Government and large businesses work to protect networks from cyber security attacks
SUBNET Solutions Inc | Monday, July 25, 2011
When the biggest and most profitable companies around the globe - along with nearly every government - are working on a similar cause, it signals how exceedingly important it is. According to a published report, such is the case with cyber security measures.
Bloomberg Businessweek reports that in May of this year, California-based startup Nicira was broken into by a criminal wearing a ski mask. Instead of making off with expensive equipment, the burglar went directly for a cubicle of one of the company's top engineers, stealing Nicira's source code.
While the local police initially thought it was merely a routine theft, company officials said they suspected something far more nefarious, affirming that they believe the thief was working in conjunction with a foreign government, perhaps China or Russia.
That infiltrations of organizations have become so sophisticated is not surprising considering that computers have soared in popularity over the past few decades. Nearly every task performed by a number of businesses is done digitally, and confidential and sensitive data is often stored on computers.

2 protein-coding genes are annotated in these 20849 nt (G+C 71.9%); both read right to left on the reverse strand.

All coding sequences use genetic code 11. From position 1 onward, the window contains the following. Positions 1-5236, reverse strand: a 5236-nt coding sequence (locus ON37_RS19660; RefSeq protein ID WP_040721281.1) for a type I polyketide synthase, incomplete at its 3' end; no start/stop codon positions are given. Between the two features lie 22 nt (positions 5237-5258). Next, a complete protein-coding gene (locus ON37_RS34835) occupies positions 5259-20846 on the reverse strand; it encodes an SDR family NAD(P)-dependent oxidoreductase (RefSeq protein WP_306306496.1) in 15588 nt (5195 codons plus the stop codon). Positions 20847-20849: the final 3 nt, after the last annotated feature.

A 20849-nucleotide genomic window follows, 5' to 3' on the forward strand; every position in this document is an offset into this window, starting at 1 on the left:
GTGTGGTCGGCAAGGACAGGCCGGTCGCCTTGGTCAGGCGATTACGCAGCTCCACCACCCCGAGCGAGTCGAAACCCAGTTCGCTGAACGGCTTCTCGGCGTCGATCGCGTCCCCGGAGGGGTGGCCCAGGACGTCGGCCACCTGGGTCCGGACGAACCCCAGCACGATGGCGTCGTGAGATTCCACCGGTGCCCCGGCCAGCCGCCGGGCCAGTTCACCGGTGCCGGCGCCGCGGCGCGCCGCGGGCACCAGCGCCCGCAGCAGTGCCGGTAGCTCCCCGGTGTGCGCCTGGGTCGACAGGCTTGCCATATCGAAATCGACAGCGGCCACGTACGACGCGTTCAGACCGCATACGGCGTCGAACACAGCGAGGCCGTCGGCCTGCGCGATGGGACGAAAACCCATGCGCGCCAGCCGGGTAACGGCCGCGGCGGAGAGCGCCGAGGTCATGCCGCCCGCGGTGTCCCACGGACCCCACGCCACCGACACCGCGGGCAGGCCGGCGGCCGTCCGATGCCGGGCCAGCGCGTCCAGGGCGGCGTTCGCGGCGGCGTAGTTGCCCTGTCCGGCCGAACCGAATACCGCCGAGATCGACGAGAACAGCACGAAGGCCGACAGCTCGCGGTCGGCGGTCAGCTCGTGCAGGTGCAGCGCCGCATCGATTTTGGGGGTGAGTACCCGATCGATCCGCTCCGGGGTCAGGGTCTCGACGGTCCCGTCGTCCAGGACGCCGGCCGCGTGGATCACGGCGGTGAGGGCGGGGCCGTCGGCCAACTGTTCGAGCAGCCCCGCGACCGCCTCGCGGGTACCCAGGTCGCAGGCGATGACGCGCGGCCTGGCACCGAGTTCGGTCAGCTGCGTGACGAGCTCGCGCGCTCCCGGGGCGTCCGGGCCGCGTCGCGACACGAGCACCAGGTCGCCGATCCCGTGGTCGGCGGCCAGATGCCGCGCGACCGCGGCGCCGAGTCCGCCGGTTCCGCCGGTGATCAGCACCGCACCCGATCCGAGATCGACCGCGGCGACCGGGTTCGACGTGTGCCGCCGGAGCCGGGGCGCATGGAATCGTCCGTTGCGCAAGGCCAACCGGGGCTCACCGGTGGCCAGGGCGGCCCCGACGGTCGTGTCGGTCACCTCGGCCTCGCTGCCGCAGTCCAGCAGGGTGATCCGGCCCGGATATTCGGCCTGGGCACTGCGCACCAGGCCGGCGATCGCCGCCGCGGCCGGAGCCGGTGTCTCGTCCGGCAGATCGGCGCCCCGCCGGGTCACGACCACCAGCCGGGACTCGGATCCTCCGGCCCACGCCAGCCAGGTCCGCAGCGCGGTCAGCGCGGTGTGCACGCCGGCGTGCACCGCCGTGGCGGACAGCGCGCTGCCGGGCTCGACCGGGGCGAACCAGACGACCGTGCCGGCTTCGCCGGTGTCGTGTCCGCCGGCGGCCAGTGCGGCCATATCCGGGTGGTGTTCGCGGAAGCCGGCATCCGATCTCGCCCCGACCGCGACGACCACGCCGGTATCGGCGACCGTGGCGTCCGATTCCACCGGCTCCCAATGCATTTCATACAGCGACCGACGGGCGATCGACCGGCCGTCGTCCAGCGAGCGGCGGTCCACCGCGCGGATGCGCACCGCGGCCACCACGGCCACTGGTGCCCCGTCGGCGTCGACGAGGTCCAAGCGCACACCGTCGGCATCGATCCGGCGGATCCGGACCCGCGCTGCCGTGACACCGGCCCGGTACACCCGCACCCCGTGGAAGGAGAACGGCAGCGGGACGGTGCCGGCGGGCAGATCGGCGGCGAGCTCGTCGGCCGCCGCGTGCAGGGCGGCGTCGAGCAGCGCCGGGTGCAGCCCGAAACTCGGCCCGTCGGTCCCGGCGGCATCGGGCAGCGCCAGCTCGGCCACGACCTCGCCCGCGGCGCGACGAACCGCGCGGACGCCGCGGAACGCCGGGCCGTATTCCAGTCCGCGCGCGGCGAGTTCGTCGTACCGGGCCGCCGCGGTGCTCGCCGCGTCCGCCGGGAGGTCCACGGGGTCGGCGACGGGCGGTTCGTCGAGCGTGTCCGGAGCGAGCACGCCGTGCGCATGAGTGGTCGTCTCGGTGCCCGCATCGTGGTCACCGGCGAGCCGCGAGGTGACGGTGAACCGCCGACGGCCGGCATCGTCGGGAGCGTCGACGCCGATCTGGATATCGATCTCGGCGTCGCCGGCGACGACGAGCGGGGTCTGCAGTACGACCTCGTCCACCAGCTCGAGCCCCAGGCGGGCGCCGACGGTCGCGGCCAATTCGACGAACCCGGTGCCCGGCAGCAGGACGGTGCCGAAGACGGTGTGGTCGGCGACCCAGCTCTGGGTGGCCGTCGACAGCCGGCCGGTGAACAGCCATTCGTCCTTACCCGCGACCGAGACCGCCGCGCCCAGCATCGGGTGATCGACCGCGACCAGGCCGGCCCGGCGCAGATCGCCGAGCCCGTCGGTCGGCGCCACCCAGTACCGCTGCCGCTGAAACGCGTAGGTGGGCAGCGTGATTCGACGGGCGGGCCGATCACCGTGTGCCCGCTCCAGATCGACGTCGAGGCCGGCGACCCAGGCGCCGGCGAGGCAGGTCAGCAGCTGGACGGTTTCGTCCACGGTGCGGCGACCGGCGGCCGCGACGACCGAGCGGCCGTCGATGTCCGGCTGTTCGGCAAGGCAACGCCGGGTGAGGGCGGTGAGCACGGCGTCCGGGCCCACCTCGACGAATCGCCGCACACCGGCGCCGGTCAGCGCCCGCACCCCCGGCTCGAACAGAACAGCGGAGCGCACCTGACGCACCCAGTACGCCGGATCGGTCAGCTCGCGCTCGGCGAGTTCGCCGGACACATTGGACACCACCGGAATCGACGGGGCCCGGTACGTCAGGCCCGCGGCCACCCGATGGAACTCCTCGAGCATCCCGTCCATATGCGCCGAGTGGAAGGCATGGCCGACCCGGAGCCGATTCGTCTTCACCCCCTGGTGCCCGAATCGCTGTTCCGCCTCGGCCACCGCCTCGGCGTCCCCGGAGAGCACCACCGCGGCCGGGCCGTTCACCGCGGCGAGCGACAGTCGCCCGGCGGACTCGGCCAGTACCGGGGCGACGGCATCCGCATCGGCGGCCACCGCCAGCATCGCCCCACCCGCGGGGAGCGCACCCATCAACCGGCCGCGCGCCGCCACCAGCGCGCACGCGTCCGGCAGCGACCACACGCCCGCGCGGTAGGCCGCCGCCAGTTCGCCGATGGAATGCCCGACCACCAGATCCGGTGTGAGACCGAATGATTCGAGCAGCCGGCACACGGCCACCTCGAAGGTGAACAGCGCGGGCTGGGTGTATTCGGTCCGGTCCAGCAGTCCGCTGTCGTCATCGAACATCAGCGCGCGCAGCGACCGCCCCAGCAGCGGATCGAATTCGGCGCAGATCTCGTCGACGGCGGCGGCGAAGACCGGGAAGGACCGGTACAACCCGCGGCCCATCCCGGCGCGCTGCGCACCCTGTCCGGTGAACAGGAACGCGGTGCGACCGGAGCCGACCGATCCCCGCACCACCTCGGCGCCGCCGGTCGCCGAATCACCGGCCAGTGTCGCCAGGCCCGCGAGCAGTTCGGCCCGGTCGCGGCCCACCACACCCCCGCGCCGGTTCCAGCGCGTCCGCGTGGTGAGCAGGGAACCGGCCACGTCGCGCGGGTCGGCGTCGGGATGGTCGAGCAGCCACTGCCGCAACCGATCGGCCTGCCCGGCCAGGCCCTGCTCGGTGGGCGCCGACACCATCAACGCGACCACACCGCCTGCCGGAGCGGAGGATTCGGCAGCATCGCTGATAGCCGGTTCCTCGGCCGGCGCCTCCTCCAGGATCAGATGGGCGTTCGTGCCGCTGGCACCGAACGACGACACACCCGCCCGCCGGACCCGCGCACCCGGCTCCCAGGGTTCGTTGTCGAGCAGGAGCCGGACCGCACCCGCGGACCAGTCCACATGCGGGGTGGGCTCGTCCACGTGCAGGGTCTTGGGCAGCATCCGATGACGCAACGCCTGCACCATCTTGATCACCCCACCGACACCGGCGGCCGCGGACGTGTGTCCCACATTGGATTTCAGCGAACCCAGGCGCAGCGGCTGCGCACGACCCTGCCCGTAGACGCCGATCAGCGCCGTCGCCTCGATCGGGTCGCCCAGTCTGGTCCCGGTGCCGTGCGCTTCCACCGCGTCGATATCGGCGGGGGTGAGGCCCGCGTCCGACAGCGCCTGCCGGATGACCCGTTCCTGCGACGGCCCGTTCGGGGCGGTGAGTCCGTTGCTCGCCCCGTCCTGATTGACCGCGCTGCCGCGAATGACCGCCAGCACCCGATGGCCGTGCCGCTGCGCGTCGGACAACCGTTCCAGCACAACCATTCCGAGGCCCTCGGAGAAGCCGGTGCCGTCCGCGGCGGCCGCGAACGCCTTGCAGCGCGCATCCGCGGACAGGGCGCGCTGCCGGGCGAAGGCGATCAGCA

While the swift rise of computers has brought about a number of positive benefits for society, little work has been done to effectively shape cyber security protocols, according to industry experts. The growing threat of cyber security terrorism has prompted the Pentagon to overhaul its own strategy and it has fueled a number of businesses, especially those in sectors like power generation and transmission, to similarly adopt stricter cyber security measures.
Last year, Google made waves when it announced its servers had been the victim of a coordinated cyber security attack, which compromised the security of GMail accounts of many of its high-profile users, including those involved in human rights campaigns in China.
Google said that Chinese hackers were responsible for the attack, and security firm McAfee asserted that other businesses, including Adobe Systems and Juniper Networks, had been targeted by the hackers.
The increase in the number of cyber security attacks has prompted a number of industry experts to recommend that power providers overhaul their cyber security protocols to comply with critical infrastructure protection (CIP) guidelines.
As more data is transmitted through the internet, utilities are increasing being targeted by hackers across the globe, the Obama Administration recently said. It is a matter of urgent national importance that such companies work to increase their cyber security defenses.
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